But why is this bearish on its own? Because it shows that even though the supposedly winning side had everything in their favor (the price moved above the certain level) it turned out to be weak and the capital that was used to push the market higher can’t be used push it up again as it’s already in the market.
What does it mean for the gold market in this case? That a reversal that was accompanied by average – and declining – volume shouldn’t be trusted.
But maybe it’s some kind of data error?
It seems that conclusions can be made based on the above chart. The closing price and the intraday action is consistent with what we can see on the GLD ETF chart.
The above chart shows that the price action that we saw on Friday is very similar (red rectangles) to what we saw many times during the early stages of the previous upswings.
While we don’t expect the current rally to be as big as the preceding ones, the above analogy is enough to tell us that we shouldn’t worry about potential bearish implications of Friday’s reversal.
Moving back to the chart featuring gold futures, please note that the Stochastic indicator is not only after a classic buy signal, but also after a visible move back above the 20 level. In all similar cases that are visible on the above chart, similar action meant that the rally was not over yet.
Still, let’s keep the big picture in mind. The rally that we are seeing right now is most likely just a short-term phenomenon, not a game-changer. The medium-term trend remains down and our previous comments on gold’s long-term chart remain up-to-date. When gold closed the week below the 60-week moving average (marked with blue on the above chart), we wrote the following:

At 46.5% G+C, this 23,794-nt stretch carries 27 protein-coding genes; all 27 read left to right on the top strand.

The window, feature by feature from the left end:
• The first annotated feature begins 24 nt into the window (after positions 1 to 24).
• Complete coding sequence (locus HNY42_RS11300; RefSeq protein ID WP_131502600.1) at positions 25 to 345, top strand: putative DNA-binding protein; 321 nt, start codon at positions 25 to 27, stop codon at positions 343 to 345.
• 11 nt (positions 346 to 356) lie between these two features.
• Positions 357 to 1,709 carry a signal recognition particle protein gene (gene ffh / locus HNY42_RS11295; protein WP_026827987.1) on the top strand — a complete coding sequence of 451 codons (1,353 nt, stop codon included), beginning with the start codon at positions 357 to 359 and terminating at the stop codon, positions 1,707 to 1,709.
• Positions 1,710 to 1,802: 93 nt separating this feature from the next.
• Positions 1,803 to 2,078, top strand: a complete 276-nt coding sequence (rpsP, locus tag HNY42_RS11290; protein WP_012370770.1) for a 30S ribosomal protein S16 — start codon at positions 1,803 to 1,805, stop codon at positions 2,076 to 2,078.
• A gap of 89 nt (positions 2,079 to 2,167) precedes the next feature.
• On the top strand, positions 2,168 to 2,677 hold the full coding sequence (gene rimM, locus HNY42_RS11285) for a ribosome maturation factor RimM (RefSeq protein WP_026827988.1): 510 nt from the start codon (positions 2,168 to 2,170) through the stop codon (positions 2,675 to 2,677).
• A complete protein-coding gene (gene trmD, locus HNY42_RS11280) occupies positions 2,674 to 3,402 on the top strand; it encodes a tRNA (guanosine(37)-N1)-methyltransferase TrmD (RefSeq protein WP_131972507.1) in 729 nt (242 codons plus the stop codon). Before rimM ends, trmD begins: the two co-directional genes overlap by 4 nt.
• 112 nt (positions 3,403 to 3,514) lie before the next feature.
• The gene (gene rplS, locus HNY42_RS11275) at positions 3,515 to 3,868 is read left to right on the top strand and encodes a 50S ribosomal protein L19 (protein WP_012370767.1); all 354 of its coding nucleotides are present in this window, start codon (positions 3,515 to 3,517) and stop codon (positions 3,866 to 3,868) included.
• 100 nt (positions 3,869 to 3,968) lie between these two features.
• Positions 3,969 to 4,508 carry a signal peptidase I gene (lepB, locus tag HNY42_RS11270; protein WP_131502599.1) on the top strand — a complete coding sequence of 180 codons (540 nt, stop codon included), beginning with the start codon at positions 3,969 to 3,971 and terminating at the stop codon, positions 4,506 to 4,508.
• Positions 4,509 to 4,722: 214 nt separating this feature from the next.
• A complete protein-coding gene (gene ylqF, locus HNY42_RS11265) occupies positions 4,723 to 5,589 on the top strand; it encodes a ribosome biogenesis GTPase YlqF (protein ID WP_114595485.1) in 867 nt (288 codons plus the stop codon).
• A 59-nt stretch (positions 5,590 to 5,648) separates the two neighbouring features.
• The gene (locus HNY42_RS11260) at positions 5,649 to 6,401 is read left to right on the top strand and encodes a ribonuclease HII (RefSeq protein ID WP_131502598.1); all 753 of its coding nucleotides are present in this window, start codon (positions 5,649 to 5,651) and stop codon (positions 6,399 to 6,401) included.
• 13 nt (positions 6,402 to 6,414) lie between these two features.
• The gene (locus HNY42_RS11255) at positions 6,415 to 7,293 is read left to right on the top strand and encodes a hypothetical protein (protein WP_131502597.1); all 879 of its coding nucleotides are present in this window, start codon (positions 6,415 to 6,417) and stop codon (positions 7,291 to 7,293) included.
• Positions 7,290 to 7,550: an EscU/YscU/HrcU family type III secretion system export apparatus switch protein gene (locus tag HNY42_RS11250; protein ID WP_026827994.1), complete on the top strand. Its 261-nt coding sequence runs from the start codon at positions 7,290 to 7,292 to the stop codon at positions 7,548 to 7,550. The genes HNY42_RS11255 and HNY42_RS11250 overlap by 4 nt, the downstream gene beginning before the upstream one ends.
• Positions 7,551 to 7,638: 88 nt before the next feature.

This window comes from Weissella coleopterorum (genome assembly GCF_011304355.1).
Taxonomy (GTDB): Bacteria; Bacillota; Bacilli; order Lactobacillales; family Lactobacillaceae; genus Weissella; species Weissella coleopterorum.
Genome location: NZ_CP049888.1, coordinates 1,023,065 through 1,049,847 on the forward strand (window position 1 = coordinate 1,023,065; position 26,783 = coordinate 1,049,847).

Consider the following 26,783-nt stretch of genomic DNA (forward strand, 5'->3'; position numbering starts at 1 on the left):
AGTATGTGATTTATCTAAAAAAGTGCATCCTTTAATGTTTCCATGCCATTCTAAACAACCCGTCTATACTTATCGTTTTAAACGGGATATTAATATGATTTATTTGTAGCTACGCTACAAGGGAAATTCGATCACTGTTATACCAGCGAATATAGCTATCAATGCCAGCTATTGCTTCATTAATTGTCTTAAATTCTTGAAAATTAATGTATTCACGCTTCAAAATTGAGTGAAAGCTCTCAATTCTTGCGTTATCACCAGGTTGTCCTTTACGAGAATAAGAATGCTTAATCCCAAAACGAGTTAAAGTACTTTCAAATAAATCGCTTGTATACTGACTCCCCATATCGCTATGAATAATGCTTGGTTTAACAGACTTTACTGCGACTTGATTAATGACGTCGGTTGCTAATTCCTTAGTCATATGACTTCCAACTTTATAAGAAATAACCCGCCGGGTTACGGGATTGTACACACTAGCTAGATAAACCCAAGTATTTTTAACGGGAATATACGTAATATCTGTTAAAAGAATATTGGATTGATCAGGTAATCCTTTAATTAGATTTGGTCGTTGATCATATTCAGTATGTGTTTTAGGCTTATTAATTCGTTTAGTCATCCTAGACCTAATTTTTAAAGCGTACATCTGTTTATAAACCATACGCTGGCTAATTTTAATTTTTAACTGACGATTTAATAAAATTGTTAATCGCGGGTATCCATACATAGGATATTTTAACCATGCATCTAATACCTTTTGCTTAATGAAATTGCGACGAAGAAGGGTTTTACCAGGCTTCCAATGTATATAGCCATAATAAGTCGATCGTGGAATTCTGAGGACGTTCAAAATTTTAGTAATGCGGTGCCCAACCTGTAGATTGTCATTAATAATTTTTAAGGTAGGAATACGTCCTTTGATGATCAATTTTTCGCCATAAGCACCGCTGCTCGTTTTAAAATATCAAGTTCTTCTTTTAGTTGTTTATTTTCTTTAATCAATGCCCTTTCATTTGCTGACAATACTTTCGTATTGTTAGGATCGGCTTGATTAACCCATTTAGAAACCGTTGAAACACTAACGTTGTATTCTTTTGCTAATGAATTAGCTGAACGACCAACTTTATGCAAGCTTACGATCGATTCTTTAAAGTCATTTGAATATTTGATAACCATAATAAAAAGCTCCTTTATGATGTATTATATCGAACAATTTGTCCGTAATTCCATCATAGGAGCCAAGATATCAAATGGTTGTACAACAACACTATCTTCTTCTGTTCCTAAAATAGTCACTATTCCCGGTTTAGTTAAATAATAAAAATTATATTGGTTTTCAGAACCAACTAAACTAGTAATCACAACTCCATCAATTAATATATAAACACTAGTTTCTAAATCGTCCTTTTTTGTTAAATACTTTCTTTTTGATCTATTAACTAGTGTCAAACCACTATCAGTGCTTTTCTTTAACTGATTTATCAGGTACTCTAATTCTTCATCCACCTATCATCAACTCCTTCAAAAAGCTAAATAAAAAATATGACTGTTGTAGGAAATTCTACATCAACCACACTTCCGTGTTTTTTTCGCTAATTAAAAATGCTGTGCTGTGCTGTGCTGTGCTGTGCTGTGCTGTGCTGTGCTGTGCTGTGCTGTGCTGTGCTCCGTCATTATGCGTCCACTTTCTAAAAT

The thing that we would additionally like to point out on the above chart is that gold moved to (and closed the week below) the 60-week moving average. It had already moved close to this level in early October, but corrected shortly thereafter. Why do we mention this while discussing the long-term gold chart? Because on the above chart you can see something very similar in late 2012 and early 2013. Back then, gold’s final top was followed by a move to the 60-week MA, then we saw a correction, and then a move below the previous low and the 60-week MA. After that low we saw another corrective upswing that was a bit smaller than the previous one.
The implication here is that we could see even lower gold prices on a very short-term basis, then a correction that would not be very significant and then another big wave down. That’s in tune with what we’ve been expecting to see based on other factors, so the above simply serves as a confirmation.
In other words, a corrective upswing here is very much in tune with what took place about 5 years ago and the implications are bullish for the short-term but very bearish for the medium term.
Summing up, the medium-term outlook for the precious metals market didn’t change based on last week’s developments and it remains bearish, but the short-term outlook is bullish. Friday’s reversal in gold was not confirmed by increased volume, so the bearish implications that it should generate are rather insignificant. Conversely, since gold managed to close the session without declining given the USD’s upswing, this action serves as a bullish confirmation.
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Przemyslaw Radomski, CFA
Founder, Editor-in-chief, Gold & Silver Fund Manager